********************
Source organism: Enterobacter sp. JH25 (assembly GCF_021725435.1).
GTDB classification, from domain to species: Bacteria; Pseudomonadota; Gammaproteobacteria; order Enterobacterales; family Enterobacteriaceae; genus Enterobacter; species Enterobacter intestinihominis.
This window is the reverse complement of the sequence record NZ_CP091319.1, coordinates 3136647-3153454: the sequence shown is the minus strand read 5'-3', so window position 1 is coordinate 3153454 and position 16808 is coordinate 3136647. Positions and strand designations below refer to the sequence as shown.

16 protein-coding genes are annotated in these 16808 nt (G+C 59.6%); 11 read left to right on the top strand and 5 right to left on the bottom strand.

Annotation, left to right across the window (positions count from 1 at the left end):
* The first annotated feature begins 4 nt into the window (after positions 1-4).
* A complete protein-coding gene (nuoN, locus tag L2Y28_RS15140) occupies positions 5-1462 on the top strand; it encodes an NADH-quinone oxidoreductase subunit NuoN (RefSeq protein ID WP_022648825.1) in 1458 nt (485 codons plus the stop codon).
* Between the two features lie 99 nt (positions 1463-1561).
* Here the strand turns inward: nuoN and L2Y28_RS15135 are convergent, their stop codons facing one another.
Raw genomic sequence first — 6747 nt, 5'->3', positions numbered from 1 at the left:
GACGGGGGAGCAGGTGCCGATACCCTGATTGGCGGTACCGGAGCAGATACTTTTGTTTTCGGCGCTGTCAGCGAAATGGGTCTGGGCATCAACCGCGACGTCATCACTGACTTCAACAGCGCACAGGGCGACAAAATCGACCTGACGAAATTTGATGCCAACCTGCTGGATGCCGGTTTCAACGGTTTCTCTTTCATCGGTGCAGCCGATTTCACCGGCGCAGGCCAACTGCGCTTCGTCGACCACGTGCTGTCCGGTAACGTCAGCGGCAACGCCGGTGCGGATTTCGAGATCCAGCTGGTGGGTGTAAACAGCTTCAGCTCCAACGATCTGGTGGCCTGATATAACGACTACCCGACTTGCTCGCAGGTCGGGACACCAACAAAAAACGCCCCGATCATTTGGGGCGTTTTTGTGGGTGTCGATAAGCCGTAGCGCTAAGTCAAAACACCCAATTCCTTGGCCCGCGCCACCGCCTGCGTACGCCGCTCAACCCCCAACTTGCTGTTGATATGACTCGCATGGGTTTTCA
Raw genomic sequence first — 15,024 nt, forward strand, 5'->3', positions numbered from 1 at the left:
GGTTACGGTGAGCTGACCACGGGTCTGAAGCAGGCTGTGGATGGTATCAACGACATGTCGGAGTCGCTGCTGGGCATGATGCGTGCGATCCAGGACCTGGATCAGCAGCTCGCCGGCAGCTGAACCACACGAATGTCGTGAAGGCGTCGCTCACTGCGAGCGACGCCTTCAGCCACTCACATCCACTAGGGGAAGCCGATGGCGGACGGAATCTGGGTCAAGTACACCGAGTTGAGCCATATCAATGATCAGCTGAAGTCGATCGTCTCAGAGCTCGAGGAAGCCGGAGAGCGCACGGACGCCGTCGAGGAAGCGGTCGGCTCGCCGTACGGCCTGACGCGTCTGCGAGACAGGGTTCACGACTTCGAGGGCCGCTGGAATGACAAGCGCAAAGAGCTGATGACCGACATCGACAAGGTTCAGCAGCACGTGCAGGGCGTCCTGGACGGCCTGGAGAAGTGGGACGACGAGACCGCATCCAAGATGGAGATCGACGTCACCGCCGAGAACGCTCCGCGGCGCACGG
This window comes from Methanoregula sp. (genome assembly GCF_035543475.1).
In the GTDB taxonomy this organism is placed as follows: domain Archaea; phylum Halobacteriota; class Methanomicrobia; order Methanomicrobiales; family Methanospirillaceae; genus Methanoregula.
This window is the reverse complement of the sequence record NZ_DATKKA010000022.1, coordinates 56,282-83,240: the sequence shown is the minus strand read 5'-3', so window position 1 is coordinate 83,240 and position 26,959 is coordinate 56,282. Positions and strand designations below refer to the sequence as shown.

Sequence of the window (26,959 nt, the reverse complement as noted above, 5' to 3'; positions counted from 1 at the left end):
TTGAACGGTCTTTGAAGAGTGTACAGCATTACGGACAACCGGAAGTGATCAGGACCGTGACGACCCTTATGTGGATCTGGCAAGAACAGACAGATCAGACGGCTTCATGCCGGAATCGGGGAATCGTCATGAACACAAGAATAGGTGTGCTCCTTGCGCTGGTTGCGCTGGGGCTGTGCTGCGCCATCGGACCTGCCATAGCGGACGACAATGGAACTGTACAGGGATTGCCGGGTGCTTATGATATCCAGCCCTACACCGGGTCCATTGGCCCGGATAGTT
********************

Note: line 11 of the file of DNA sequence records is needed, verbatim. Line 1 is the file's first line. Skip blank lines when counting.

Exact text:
GACGGGGGAGCAGGTGCCGATACCCTGATTGGCGGTACCGGAGCAGATACTTTTGTTTTCGGCGCTGTCAGCGAAATGGGTCTGGGCATCAACCGCGACGTCATCACTGACTTCAACAGCGCACAGGGCGACAAAATCGACCTGACGAAATTTGATGCCAACCTGCTGGATGCCGGTTTCAACGGTTTCTCTTTCATCGGTGCAGCCGATTTCACCGGCGCAGGCCAACTGCGCTTCGTCGACCACGTGCTGTCCGGTAACGTCAGCGGCAACGCCGGTGCGGATTTCGAGATCCAGCTGGTGGGTGTAAACAGCTTCAGCTCCAACGATCTGGTGGCCTGATATAACGACTACCCGACTTGCTCGCAGGTCGGGACACCAACAAAAAACGCCCCGATCATTTGGGGCGTTTTTGTGGGTGTCGATAAGCCGTAGCGCTAAGTCAAAACACCCAATTCCTTGGCCCGCGCCACCGCCTGCGTACGCCGCTCAACCCCCAACTTGCTGTTGATATGACTCGCATGGGTTTTCA